And yet another issue are the Freaker (zombie) hoards. You have the option of battling them throughout the game (and in a small number of cases, the requirement), or keeping quiet and out-of-sight as they pass. If you decide to do so, be prepared to die repeatedly until getting lucky, either dumbly so, or after repeating a series of events so often that you can't help but get good at performing them fluidly, because it's as if the game actually wants you to fail at this particular task.

I managed to take out a hoard strategically, and I was literally struck dumb that I managed to pull it off. I climbed to the top of a gas station roof (and those SOB's can climb, too!), and was able to keep them distracted by throwing an audio bomb immediately followed by a series of pipe bombs and Molotov's until I whittled the hoard down to a handful that I could take out with my trusty spiked bat. I only bothered to try because I really wanted that cache of bounties that I could cash in and upgrade my bike, storage, ammo, and firearms. 

Another slight point of contention is collecting crafting objects that are scattered throughout the world. It’s not so much the objective of having to track them down or happen across them, as that makes sense in a post-apocalyptic world (adding to the game’s immersion as you need to learn how to be resourceful), but it’s the time it takes Deacon to pry open a lock to get to some of the crafty materials. It wouldn’t be so bad if, say, Freakers weren’t able to approach, because while Deek’s in the middle of gaining a new part, it can leave him vulnerable. But I suppose that’s fair enough, as in reality, things of this nature do take some time and finesse. It’s just something to consider during your gameplay; make sure the coast is clear before opening the hood or trunk of a car for stored goodies.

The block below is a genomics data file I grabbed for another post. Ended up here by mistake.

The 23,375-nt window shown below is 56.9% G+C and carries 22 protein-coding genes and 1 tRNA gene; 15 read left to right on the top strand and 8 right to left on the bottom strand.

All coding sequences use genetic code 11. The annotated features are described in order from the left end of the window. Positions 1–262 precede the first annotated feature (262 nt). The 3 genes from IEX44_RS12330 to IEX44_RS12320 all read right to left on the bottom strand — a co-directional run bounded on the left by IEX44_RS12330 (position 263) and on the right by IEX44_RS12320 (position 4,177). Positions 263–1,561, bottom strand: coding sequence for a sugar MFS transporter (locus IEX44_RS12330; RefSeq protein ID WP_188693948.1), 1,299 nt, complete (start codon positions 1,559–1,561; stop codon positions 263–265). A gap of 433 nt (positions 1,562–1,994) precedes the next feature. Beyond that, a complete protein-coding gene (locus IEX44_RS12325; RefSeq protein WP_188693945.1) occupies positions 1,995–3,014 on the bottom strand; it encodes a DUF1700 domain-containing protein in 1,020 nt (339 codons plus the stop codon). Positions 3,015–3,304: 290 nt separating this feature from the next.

Another irritating, wonky, or flat-out defective mechanic is the dialogue; it doesn’t always match the characters mouths while they’re speaking, and it can take you out of the game during a cinematic.
Days Gone doesn’t seem to have a clear arc for its story-line or that of its characters, and some of the tasks are a bit odd as they seem rather pointless (though no less fun to play). But while these things may make you wonder what the point is, the in-game world is about chaos, after all, even while you try to gain some cohesion in the form of camps while people work to restore some semblance of society.

Cope's ridiculous, conspiracy-mad Radio Show: Radio-Free Oregon... Are you kidding me? This is self-explanatory. Fortunately, you can skip this smug know-it-all by pressing and holding the pad until the icon on-screen notifies you the horror is over.